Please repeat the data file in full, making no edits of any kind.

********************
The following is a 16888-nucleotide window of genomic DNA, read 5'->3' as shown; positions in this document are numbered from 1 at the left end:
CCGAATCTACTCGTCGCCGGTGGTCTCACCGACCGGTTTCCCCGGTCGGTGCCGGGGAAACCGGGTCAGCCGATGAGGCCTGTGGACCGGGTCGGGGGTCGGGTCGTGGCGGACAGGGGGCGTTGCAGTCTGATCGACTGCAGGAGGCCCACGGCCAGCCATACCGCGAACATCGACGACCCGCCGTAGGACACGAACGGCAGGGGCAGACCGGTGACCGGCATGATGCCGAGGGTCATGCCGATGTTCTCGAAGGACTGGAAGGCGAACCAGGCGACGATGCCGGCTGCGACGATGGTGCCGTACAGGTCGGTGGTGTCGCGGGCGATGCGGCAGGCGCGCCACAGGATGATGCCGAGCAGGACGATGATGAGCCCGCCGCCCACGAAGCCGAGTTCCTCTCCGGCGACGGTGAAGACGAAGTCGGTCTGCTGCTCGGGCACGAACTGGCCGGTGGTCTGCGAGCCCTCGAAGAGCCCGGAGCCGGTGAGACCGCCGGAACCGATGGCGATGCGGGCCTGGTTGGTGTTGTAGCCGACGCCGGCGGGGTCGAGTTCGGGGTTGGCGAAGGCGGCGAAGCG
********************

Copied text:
The following is a 16888-nucleotide window of genomic DNA, read 5'->3' as shown; positions in this document are numbered from 1 at the left end:
CCGAATCTACTCGTCGCCGGTGGTCTCACCGACCGGTTTCCCCGGTCGGTGCCGGGGAAACCGGGTCAGCCGATGAGGCCTGTGGACCGGGTCGGGGGTCGGGTCGTGGCGGACAGGGGGCGTTGCAGTCTGATCGACTGCAGGAGGCCCACGGCCAGCCATACCGCGAACATCGACGACCCGCCGTAGGACACGAACGGCAGGGGCAGACCGGTGACCGGCATGATGCCGAGGGTCATGCCGATGTTCTCGAAGGACTGGAAGGCGAACCAGGCGACGATGCCGGCTGCGACGATGGTGCCGTACAGGTCGGTGGTGTCGCGGGCGATGCGGCAGGCGCGCCACAGGATGATGCCGAGCAGGACGATGATGAGCCCGCCGCCCACGAAGCCGAGTTCCTCTCCGGCGACGGTGAAGACGAAGTCGGTCTGCTGCTCGGGCACGAACTGGCCGGTGGTCTGCGAGCCCTCGAAGAGCCCGGAGCCGGTGAGACCGCCGGAACCGATGGCGATGCGGGCCTGGTTGGTGTTGTAGCCGACGCCGGCGGGGTCGAGTTCGGGGTTGGCGAAGGCGGCGAAGCG